1808 Scottish, from earlier argle (16th century), presumably from argue + -le (“(frequentive)”), though possibly from Old Norse (Suio-Gothic) ierga – possibly influenced by haggle – plus rhyming reduplication, possibly from bargain, found in early variant aurgle-bargain (1720).
argle-bargle (plural argle-bargles)
- (slang) A verbal argument.
- (slang) To argue.
- John Jamieson, Etymological Dictionary of the Scottish Tongue. p. 82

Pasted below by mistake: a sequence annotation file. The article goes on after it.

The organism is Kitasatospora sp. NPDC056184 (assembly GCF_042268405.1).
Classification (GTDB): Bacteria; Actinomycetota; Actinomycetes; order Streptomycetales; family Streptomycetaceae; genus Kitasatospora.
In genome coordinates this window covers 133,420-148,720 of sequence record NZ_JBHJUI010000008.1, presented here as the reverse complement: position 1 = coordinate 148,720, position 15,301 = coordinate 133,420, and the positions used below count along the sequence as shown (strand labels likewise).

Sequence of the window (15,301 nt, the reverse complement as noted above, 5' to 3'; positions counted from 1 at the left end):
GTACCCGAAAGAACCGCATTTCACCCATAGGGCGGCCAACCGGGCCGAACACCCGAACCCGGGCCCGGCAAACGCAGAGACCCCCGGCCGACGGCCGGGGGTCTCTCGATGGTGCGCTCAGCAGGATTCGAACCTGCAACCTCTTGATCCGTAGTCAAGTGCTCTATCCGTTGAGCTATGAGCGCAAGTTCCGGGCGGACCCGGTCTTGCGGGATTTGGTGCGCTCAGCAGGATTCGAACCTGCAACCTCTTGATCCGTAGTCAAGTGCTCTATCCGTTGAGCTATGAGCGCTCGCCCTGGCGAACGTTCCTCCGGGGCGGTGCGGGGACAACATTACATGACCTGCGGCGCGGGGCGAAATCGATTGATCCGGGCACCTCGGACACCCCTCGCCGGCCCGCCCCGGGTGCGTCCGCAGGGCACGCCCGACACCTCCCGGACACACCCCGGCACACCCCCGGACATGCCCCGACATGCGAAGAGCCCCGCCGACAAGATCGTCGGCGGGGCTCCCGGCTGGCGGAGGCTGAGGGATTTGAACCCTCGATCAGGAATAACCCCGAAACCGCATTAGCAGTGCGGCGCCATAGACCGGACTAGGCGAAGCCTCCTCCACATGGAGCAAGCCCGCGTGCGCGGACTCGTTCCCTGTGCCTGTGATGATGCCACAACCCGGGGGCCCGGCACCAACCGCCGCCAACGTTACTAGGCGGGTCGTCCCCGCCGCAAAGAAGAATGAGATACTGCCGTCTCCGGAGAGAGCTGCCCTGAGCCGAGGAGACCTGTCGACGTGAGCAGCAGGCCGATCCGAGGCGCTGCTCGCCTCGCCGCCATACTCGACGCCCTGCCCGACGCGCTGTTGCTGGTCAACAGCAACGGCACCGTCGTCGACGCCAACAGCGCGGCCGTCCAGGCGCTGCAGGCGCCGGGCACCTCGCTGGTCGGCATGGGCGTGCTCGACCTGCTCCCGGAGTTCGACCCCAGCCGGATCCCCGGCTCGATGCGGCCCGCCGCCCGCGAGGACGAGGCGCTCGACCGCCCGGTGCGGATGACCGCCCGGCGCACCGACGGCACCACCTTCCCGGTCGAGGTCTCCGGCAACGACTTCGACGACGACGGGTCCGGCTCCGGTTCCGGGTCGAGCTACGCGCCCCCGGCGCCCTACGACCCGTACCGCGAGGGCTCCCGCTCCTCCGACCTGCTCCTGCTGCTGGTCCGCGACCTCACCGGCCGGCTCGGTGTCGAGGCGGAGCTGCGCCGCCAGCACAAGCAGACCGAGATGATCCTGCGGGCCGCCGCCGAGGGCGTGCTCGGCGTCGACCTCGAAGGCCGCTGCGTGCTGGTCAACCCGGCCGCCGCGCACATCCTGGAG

- ^ “Scalia's argle-bargle”, Ben Zimmer, Language Log, June 27, 2013
- Words in the Courtroom, from Mobspeak to "Argle-Bargle", Ben Zimmer, Word Routes, June 27, 2013
- ^ Word Detective, Issue of January 5, 2006, “Put up your duke's.”, Evan Morris.
- ^ “But ’tis a Daffin to debate, / And aurgle-bargain with our Fate.” —Allan Ramsay, Poems, “The Rise and Fall of Stocks, 1720. An Epistle to the Right Honorable my Lord Ramsay.”, p. 270